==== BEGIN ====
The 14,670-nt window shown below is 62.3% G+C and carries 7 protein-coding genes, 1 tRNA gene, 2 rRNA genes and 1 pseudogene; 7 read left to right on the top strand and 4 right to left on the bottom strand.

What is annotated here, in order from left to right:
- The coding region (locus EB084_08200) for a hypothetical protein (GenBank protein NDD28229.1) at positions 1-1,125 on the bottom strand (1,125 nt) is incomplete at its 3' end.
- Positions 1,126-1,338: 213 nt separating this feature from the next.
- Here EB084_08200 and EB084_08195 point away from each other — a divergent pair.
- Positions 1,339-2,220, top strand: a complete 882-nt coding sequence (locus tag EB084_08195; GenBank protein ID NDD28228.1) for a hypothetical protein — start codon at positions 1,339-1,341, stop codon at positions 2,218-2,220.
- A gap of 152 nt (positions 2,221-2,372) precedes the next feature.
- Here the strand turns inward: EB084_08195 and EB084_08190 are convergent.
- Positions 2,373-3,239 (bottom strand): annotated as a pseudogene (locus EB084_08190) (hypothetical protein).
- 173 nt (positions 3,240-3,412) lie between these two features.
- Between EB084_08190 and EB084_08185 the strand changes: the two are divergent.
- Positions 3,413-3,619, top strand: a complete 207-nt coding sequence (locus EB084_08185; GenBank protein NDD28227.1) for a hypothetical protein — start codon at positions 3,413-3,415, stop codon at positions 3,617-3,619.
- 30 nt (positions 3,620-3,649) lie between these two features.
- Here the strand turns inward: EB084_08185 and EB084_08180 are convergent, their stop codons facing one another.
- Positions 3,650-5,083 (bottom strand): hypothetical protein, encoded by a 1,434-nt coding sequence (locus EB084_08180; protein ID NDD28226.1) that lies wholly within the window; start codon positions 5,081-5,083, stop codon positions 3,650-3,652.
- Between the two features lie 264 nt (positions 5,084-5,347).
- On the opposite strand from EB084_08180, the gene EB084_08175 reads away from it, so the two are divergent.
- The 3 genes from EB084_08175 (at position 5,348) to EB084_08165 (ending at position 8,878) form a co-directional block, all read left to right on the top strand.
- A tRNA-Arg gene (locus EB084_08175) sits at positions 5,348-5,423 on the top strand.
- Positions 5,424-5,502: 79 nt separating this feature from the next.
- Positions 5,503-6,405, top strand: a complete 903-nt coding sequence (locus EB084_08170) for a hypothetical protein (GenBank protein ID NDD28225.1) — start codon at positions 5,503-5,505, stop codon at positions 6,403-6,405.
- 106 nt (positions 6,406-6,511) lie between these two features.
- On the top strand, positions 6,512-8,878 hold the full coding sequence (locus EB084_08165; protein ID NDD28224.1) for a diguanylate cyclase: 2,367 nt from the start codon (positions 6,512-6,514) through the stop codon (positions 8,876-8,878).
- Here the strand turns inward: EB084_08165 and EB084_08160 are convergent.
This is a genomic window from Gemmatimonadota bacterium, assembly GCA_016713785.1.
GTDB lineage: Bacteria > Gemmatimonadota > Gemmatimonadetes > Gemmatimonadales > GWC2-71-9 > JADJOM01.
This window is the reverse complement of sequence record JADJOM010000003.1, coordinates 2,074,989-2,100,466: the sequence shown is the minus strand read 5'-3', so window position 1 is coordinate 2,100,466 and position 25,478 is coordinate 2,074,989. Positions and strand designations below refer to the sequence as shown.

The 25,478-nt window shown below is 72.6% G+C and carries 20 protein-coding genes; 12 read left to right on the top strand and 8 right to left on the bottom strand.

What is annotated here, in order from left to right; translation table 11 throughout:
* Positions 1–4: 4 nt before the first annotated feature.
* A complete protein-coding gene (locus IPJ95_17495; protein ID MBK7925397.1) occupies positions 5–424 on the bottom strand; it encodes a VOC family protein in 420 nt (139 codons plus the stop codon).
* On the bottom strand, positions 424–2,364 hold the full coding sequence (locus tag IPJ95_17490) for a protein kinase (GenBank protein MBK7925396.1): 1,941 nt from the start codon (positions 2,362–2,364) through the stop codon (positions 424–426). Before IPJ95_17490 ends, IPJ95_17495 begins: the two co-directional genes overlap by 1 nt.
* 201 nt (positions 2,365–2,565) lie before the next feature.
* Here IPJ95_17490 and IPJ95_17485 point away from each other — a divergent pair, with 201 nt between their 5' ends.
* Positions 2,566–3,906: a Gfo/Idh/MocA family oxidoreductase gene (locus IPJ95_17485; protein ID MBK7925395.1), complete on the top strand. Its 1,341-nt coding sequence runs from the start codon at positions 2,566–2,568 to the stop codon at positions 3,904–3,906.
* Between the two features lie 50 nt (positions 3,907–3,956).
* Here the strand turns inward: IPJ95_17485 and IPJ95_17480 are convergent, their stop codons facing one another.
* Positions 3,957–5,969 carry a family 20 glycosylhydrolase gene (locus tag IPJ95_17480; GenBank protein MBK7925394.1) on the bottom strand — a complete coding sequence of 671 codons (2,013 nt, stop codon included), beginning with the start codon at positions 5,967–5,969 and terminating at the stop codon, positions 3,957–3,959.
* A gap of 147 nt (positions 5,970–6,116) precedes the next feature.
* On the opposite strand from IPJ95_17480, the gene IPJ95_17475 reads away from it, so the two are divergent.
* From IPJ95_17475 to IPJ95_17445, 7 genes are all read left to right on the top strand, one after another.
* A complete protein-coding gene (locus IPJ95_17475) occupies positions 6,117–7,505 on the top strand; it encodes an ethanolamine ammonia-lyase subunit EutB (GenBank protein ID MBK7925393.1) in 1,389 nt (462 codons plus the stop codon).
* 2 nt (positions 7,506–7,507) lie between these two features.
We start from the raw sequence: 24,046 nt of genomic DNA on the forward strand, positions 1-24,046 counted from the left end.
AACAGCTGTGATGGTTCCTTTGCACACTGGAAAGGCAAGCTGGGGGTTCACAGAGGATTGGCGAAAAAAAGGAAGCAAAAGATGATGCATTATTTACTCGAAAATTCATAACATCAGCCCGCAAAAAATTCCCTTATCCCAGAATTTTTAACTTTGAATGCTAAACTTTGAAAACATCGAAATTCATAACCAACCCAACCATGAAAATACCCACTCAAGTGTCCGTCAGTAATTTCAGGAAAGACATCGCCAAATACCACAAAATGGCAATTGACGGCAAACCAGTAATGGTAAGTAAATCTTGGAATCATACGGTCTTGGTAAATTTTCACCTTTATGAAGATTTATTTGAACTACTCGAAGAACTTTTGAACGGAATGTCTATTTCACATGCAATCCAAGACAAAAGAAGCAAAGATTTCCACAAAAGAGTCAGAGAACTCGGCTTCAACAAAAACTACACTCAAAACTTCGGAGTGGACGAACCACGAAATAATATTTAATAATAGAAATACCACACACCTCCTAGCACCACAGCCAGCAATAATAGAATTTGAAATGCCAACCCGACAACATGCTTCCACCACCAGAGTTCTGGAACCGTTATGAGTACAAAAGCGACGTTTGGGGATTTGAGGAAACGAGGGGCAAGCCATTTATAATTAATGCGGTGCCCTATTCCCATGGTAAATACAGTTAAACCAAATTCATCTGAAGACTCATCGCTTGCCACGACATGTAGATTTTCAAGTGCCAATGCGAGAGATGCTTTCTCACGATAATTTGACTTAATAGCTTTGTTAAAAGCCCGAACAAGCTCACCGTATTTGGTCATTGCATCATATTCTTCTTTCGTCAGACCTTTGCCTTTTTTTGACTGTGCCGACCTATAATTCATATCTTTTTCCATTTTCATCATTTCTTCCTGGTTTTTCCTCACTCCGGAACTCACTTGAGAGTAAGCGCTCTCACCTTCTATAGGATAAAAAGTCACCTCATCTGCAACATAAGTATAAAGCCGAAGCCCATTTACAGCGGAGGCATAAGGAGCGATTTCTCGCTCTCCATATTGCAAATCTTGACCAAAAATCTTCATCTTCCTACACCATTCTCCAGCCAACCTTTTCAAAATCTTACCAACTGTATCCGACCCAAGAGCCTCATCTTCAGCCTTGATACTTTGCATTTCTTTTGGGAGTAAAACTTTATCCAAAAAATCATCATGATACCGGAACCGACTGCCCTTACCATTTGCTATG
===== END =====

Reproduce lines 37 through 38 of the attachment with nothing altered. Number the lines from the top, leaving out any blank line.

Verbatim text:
* Here the strand turns inward: IPJ95_17485 and IPJ95_17480 are convergent, their stop codons facing one another.
* Positions 3,957–5,969 carry a family 20 glycosylhydrolase gene (locus tag IPJ95_17480; GenBank protein MBK7925394.1) on the bottom strand — a complete coding sequence of 671 codons (2,013 nt, stop codon included), beginning with the start codon at positions 5,967–5,969 and terminating at the stop codon, positions 3,957–3,959.